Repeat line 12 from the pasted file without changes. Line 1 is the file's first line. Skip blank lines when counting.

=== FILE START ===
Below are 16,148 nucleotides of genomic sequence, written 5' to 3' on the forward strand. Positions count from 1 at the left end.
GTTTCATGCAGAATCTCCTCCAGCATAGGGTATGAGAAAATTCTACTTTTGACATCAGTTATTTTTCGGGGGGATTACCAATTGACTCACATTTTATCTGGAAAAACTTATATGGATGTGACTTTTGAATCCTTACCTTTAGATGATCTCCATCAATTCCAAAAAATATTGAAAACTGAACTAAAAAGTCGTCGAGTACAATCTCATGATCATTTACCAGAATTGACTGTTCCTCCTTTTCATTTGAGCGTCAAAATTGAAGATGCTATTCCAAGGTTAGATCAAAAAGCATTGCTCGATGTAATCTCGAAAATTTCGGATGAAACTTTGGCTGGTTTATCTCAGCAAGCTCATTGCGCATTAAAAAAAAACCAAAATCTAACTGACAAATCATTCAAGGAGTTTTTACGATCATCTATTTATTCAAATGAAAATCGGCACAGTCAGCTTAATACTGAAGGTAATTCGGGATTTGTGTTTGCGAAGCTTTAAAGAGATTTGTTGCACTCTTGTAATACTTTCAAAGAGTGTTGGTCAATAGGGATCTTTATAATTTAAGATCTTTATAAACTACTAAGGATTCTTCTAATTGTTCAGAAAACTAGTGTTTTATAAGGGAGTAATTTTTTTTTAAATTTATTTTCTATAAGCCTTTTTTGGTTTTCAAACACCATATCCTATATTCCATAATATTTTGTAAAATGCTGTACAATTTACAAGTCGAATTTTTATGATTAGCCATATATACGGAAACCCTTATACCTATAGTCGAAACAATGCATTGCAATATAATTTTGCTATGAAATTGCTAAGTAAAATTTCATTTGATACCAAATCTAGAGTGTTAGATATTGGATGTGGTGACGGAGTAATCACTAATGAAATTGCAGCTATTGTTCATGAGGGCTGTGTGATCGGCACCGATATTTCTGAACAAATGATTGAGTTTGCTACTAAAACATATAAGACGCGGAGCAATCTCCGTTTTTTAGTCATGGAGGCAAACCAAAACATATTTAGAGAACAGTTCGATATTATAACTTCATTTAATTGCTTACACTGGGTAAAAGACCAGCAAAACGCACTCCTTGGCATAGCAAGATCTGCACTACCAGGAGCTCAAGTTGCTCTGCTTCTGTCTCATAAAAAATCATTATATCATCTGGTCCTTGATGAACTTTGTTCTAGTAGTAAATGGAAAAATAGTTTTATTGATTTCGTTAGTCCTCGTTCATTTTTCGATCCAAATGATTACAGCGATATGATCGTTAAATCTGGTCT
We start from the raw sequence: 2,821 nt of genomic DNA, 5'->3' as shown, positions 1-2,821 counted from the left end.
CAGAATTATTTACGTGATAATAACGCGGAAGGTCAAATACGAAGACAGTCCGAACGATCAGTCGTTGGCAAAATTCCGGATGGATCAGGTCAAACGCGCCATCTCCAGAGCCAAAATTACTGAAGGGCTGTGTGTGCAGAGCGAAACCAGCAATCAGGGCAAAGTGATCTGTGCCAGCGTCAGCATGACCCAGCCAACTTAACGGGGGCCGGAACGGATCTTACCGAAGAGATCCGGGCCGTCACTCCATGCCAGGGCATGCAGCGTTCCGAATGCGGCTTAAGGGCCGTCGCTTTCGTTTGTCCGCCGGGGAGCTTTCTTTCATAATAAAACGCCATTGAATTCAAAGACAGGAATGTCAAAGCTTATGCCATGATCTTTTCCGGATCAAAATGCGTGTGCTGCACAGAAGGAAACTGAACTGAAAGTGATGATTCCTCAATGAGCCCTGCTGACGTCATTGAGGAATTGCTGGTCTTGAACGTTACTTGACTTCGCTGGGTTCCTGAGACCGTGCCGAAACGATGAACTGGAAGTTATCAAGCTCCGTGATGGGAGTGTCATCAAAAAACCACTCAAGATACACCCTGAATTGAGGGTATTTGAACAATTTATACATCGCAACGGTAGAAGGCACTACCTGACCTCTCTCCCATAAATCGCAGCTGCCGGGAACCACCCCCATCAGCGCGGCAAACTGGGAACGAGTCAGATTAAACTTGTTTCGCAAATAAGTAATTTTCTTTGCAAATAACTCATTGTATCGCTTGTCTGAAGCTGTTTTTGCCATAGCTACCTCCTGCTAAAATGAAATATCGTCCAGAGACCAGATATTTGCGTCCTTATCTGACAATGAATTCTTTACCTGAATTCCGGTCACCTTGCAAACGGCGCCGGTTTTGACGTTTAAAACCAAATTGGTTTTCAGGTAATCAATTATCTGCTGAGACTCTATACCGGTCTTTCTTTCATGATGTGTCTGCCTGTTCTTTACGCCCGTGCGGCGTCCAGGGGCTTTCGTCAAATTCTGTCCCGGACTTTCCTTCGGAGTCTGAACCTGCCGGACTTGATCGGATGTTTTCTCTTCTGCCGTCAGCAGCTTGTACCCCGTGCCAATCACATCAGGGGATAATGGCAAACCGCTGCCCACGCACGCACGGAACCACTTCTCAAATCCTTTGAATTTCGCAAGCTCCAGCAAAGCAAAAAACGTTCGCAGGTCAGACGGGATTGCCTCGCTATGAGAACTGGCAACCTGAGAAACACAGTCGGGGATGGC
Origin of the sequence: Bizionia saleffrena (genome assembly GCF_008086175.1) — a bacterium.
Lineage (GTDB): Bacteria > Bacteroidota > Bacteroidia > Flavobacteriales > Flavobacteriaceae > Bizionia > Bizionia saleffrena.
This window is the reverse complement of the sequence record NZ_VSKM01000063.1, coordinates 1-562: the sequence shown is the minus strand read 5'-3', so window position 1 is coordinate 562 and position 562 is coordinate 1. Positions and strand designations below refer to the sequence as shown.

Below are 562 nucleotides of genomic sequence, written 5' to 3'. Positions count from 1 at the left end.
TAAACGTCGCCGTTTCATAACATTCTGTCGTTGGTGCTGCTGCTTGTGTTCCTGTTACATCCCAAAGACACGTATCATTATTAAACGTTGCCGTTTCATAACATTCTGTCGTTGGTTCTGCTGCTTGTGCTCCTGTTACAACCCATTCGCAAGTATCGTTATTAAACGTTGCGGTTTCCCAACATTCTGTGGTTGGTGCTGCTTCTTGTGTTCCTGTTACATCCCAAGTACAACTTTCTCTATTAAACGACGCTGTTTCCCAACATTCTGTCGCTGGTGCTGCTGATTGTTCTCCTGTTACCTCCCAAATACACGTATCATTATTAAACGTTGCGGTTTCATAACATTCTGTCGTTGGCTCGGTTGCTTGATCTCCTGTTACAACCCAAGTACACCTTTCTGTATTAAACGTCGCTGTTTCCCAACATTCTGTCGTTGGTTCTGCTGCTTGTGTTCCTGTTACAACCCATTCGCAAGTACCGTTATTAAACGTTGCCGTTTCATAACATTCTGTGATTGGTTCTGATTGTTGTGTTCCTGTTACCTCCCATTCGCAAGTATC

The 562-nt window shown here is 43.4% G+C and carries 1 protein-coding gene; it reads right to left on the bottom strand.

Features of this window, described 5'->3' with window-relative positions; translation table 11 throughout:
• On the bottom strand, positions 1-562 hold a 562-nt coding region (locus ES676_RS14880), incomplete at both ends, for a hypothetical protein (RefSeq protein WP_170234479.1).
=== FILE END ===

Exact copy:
• On the bottom strand, positions 1-562 hold a 562-nt coding region (locus ES676_RS14880), incomplete at both ends, for a hypothetical protein (RefSeq protein WP_170234479.1).